Sunday, July 8, 2012

Different motions -- more on Entertainment Panel at 2012 Conference

four people sitting at a table participating in a panel discussion at lpa conference
Yesterday, July 7, I wrote about a panel that I had sat on as part of the 2012 Little People of America Conference in Dallas.  In that post, I focused on the impact of the show "Life's Too Short" on dwarfism audiences in the United States. In addition to providing a good discussion around "Life's Too Short" and other issues related to entertainment, the panel reinforced in my mind a decision that Little People of America made within the past few years.  A few times since 2009, the Little People of America Board of Directors has addressed a motion, or a resolution, that, if adopted by the board, would have forbidden any type of recruitment by the entertainment industry at Little People of America Conferences.  In the past, Radio City has recruited little people at national conferences to perform as elves in the Radio City Christmas Spectacular.  Radio City's presence at conferences raised two concerns.  First, it pegs dwarfs as an industry specific community for employment.  If no other company is recruiting employees at conferences, it sends a message to younger people that people with dwarfism are expected to go into entertainment.  Or, it sets up Radio City as a fallback measure for people who are struggling to find other employment.  This happened to me to some extent.  I was in the midst of a job that wasn't going anywhere.  I heard Radio City was fun, so I thought, "What the heck! I will give it a shot."  I performed with the show in Chicago for two years.  It was a lot of fun.

Second, some people say that elves reinforce traditional stereotypes of dwarfs as fantasy creatures, perpetuating stereotypes that make it difficult for the general community to treat people of short stature as they would others.  Whether this is true or not, if some people believe it, and if Little People of America appears to support it by partnering with Radio City, it creates a conflict.   In an attempt to terminate the relationship between Radio City and Little People of America, and to prevent future types of relationships, a motion to deny entertainment recruitment at the conference was introduced.  While I agree that using Little People of America Conferences as a space to recruit dwarfs for entertainment roles is problematic, I was against the motion.  As an organization, Little People of America is meant to be a space in which all people with dwarfism should feel accepted and welcomed.  Such a motion would have implicitly judged some little people negatively for the decisions they made.    Indirectly, it could have made them feel unwelcome.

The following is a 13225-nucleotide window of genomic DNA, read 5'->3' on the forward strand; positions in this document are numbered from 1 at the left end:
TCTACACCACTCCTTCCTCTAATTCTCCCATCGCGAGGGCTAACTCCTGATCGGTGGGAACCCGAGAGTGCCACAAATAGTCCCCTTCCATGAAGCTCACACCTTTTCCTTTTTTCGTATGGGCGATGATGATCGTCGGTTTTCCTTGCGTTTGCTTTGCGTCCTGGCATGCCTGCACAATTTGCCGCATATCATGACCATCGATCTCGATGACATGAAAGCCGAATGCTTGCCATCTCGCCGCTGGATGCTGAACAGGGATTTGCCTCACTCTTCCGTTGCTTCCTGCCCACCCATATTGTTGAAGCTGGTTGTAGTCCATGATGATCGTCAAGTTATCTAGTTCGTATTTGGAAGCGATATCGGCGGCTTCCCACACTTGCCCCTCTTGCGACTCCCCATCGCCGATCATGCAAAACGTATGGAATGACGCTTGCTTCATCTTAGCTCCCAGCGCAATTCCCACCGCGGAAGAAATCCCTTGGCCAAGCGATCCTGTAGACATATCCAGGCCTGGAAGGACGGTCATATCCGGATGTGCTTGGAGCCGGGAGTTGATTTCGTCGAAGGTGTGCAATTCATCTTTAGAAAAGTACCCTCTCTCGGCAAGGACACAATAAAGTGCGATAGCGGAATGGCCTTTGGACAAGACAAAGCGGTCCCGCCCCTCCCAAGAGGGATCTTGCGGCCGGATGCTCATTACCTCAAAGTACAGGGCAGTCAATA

I supported a different motion.  A motion that would welcome Radio City to national conferences, but only if at least three other employment industries (non entertainment industries) also attended conferences with the intent of hiring little people for jobs.  By providing options other than entertainment, this motion would address the problem of sending the message that there is the expectation that many little people will pursue entertainment as a career.  In the end, it was the second motion that was approved by the board.  Next year, at the 2013 conference in Washington, the motion may be tested for the first time.  Little People of America's Employment Committee Chair plans to host a job fair.  I am very excited and believe the job fair will be a success.

But once, on a conference call within the past few years, the board came within  just a vote of passing the original motion.  I hadn't thought about it much recently.  But sitting on the panel last week, I was relieved that the original motion never passed.  On the panel was an actor and a recruiter.  And within the audience there were more actors who participated in the entertainment field.  As I said before, Little People of America's role is to create a welcoming environment, regardless of what type of decision an individual has made in employment.  It would have been strange and uncomfortable to sit on the panel, knowing that some people in the room had been made to feel unwelcome because of a policy decision made by the organization.

This is not to say that Little People of America does not have a role in confronting negative stereotypes in entertainment, and promoting positive awareness and positive messages of dwarfism.  We do have a role and a responsibility to that end.  And sometimes, that responsibility will force us to go after the entertainment industry or least specific aspects of it.  But this doesn't mean that Little People of America can create an environment in which people of short stature feel unwelcome within the organization.


  1. I like your proposal better, glad it passed. Like you said, the former would have sent a very negative message.

    If I may make a suggestion that would work towards showing a broader range of options: it may be worth pursuing theatre groups interested in employing little people in roles OUTSIDE the stereotypical elves, leprechauns, trolls, etc.? For example, maybe there's an acting troupe performing The Crucible or Romeo and Juliet that is willing to audition dwarfs for some of the roles, even though none of them specifically call for, nor exclude the casting of, a little person? Would be nice to show that, even if you do choose to enter the entertainment field, there are more serious and varied options out there.

  2. good idea. We should work on proactively reaching out to a more diverse group, both in and out of entertainment.